Award-winning portrait photographer Robyn Hills M.Photog., FAIPP – still a dedicated film user herself – talks to architectural photographer Scott Burrows about why he prefers to shoot with film.

“I’ve been called a dinosaur, but I think I’m pioneering again – by definition, pioneers move in a direction that others don’t”, Scott Burrows starts to explain when I ask the question, “Why are you still using film?”

But after checking the definition of “pioneer”, the dictionary says “…one who is first or among the earliest in a field of enterprise or progress”. I think that perhaps the word “maverick” suits better “…a lone dissenter, as an intellectual, an artist or a politician, who takes an independent stand apart from his or her associates”.

And let’s just clarify Scott’s age… he’s only 37 years old so hardly a “dinosaur”. It’s not like he’s been photographing for 30 years and just won’t change. Using film is a decision he’s made by choice, not out of necessity. And not only is he still using film, but also a large format view camera.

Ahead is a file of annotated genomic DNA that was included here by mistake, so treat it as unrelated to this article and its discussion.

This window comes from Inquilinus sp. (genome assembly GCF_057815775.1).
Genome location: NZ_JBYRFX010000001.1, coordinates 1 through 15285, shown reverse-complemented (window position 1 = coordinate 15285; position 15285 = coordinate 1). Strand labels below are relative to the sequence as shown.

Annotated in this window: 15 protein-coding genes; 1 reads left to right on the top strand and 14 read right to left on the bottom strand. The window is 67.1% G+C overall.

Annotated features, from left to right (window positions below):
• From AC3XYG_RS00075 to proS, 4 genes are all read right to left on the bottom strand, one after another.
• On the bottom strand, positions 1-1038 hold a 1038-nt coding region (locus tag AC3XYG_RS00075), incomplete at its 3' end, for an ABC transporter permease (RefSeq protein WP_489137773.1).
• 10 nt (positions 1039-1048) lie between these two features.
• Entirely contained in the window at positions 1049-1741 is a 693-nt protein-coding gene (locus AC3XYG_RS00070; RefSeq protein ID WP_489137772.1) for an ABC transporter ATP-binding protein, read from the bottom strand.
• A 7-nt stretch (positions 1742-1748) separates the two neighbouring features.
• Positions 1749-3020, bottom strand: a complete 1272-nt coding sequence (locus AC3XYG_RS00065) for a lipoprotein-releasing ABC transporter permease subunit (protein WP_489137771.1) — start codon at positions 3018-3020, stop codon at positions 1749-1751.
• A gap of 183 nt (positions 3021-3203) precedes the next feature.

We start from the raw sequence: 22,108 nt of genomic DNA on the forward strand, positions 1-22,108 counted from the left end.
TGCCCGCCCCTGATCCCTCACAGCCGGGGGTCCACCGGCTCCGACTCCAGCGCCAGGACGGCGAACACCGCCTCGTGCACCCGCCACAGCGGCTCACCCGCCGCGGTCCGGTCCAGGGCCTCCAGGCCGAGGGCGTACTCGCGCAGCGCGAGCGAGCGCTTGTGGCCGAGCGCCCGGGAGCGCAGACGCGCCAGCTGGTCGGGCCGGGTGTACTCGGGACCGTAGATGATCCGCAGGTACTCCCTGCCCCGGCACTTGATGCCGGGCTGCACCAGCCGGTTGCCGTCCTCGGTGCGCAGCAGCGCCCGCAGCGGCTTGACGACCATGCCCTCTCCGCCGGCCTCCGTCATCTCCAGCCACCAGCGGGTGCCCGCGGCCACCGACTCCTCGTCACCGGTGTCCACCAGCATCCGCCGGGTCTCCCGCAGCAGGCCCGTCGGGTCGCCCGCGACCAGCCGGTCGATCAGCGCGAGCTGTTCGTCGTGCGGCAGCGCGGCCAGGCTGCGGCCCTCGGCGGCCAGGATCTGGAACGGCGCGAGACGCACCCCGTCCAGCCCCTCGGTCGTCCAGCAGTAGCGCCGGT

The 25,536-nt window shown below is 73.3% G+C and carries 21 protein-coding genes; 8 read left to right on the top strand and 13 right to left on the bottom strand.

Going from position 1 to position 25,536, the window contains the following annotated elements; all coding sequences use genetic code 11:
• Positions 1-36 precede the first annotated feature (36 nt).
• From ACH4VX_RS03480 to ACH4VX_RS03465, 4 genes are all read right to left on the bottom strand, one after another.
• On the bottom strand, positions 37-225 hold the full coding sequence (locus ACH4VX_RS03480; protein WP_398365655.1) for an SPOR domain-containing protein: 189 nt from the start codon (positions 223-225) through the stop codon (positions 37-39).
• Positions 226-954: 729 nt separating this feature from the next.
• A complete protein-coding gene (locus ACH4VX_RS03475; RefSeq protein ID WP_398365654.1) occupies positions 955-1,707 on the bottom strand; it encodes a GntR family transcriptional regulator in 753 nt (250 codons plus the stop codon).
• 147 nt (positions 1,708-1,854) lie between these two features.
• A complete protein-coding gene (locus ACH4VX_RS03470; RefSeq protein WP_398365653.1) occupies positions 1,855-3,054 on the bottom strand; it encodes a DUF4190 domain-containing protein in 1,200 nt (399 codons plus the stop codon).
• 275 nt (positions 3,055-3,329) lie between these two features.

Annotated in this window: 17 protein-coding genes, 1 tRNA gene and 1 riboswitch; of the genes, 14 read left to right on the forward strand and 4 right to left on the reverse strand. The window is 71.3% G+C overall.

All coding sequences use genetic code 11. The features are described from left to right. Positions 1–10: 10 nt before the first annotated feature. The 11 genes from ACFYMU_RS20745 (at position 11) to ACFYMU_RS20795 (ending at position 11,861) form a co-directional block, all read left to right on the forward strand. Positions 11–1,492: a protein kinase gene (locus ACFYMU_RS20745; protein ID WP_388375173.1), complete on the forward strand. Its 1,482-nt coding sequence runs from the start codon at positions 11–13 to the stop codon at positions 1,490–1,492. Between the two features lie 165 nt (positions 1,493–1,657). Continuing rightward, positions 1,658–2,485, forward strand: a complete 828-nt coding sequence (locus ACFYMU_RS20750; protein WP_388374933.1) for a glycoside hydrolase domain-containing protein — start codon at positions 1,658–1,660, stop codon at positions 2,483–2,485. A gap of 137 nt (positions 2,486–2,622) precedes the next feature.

Specialising in architecture, interiors and the engineered form – which includes infrastructure such as bridges – he’s been working as a professional photographer for ten years. Prior to that, Scott studied Landscape Architecture and Urban Design so he coupled his love for photography at an amateur level with his experience and background in design and created Aperture & Associates.

Deciding to go into business, Scott wanted to use the name of “Aperture”. To his surprise, he discovered nobody had registered the domain name so he figured it seemed to be a good omen to go ahead with it all.